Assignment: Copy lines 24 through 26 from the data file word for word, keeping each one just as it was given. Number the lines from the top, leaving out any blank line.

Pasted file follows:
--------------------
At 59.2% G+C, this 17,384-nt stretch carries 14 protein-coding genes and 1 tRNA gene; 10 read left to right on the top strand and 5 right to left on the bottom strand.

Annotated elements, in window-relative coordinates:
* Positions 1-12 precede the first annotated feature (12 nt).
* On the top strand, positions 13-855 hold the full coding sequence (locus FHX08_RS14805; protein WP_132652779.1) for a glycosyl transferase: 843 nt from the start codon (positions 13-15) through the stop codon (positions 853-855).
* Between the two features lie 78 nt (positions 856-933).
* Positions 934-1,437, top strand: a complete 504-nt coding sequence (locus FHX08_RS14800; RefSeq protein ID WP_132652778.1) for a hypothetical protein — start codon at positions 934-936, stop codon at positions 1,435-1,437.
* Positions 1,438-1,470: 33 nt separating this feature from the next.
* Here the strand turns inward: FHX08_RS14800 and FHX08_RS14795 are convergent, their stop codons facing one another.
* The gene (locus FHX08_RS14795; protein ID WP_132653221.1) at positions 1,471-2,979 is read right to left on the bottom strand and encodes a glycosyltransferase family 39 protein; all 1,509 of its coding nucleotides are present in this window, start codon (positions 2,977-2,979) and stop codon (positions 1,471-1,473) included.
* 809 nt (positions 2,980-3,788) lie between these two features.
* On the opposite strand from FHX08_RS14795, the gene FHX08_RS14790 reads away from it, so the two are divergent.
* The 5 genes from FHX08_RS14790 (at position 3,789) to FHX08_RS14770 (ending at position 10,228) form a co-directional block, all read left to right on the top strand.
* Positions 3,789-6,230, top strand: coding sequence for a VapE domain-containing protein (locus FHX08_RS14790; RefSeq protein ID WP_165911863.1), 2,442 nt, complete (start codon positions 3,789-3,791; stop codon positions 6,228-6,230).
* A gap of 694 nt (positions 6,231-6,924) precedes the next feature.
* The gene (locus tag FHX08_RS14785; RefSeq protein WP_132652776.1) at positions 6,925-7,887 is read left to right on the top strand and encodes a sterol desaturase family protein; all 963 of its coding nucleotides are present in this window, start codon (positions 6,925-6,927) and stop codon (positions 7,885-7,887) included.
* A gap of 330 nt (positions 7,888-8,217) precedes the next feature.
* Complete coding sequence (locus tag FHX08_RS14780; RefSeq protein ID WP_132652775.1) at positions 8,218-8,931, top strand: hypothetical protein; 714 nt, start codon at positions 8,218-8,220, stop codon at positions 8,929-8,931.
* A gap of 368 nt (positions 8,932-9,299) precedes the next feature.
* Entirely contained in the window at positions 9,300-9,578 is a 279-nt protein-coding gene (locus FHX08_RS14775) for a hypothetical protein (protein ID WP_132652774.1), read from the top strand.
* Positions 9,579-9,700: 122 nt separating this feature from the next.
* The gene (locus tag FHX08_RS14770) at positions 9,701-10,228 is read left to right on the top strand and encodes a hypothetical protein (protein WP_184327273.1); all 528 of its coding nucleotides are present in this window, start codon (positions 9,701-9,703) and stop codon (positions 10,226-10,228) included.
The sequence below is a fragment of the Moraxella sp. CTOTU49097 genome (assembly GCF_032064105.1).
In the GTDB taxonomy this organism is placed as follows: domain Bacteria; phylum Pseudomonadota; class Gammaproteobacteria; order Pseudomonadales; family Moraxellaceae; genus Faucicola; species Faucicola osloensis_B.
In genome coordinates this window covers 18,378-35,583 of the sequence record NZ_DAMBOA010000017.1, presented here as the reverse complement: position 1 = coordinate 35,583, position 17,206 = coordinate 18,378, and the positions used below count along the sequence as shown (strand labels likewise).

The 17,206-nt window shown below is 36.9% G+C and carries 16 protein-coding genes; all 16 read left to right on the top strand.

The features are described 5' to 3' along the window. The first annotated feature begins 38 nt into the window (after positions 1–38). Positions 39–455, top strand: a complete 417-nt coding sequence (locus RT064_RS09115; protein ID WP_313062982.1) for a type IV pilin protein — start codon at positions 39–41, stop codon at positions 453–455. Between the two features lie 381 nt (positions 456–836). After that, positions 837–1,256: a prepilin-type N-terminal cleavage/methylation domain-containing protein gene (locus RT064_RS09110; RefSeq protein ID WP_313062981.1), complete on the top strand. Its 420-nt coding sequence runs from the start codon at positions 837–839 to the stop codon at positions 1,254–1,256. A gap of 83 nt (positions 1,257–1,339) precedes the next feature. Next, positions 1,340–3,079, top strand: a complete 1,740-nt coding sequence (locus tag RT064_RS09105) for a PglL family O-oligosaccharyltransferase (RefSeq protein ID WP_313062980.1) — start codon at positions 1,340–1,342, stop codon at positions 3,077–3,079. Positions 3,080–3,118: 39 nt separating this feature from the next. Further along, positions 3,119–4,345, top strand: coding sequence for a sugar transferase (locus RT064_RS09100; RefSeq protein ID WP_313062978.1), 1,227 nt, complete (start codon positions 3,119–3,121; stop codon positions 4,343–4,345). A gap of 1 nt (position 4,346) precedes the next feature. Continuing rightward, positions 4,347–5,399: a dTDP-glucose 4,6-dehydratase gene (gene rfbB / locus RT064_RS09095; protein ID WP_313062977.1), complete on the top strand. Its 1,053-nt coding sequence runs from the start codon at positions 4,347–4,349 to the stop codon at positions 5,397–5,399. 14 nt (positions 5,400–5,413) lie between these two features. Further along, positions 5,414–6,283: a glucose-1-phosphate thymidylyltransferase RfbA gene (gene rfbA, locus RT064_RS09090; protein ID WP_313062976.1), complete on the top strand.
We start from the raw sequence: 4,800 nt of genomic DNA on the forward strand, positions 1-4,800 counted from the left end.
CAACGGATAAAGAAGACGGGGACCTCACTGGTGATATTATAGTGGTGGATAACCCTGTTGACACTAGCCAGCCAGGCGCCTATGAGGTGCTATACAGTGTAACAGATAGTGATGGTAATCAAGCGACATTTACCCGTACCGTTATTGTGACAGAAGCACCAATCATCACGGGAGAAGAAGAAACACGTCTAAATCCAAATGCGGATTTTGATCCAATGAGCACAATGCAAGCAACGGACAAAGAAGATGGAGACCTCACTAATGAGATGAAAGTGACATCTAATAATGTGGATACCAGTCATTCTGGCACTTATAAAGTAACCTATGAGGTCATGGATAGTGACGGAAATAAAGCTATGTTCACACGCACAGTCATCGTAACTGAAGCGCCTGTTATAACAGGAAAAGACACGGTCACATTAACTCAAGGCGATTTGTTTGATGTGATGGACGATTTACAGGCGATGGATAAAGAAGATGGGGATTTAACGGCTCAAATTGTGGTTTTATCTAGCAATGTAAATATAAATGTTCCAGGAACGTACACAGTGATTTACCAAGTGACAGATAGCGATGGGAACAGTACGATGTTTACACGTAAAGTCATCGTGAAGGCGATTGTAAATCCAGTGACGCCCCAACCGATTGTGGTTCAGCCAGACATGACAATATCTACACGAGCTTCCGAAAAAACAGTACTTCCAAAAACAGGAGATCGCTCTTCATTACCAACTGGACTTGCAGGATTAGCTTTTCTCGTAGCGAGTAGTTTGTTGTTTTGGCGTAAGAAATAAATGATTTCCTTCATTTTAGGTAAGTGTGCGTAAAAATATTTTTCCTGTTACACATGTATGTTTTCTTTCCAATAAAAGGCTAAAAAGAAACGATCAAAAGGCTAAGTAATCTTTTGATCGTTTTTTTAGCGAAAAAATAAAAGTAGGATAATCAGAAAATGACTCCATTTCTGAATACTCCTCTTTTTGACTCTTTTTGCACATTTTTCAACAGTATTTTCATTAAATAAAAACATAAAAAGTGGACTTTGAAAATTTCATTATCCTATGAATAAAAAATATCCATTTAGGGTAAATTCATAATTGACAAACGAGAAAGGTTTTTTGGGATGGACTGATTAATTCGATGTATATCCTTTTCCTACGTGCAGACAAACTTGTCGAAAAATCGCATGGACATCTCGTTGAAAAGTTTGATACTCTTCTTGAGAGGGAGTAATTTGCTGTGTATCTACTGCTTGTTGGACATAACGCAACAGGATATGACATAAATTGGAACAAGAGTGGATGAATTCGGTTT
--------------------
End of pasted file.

In genome coordinates this window covers 18,378-35,583 of the sequence record NZ_DAMBOA010000017.1, presented here as the reverse complement: position 1 = coordinate 35,583, position 17,206 = coordinate 18,378, and the positions used below count along the sequence as shown (strand labels likewise).

The 17,206-nt window shown below is 36.9% G+C and carries 16 protein-coding genes; all 16 read left to right on the top strand.

The features are described 5' to 3' along the window. The first annotated feature begins 38 nt into the window (after positions 1–38). Positions 39–455, top strand: a complete 417-nt coding sequence (locus RT064_RS09115; protein ID WP_313062982.1) for a type IV pilin protein — start codon at positions 39–41, stop codon at positions 453–455. Between the two features lie 381 nt (positions 456–836). After that, positions 837–1,256: a prepilin-type N-terminal cleavage/methylation domain-containing protein gene (locus RT064_RS09110; RefSeq protein ID WP_313062981.1), complete on the top strand. Its 420-nt coding sequence runs from the start codon at positions 837–839 to the stop codon at positions 1,254–1,256. A gap of 83 nt (positions 1,257–1,339) precedes the next feature. Next, positions 1,340–3,079, top strand: a complete 1,740-nt coding sequence (locus tag RT064_RS09105) for a PglL family O-oligosaccharyltransferase (RefSeq protein ID WP_313062980.1) — start codon at positions 1,340–1,342, stop codon at positions 3,077–3,079. Positions 3,080–3,118: 39 nt separating this feature from the next. Further along, positions 3,119–4,345, top strand: coding sequence for a sugar transferase (locus RT064_RS09100; RefSeq protein ID WP_313062978.1), 1,227 nt, complete (start codon positions 3,119–3,121; stop codon positions 4,343–4,345). A gap of 1 nt (position 4,346) precedes the next feature. Continuing rightward, positions 4,347–5,399: a dTDP-glucose 4,6-dehydratase gene (gene rfbB / locus RT064_RS09095; protein ID WP_313062977.1), complete on the top strand. Its 1,053-nt coding sequence runs from the start codon at positions 4,347–4,349 to the stop codon at positions 5,397–5,399. 14 nt (positions 5,400–5,413) lie between these two features. Further along, positions 5,414–6,283: a glucose-1-phosphate thymidylyltransferase RfbA gene (gene rfbA, locus RT064_RS09090; protein ID WP_313062976.1), complete on the top strand.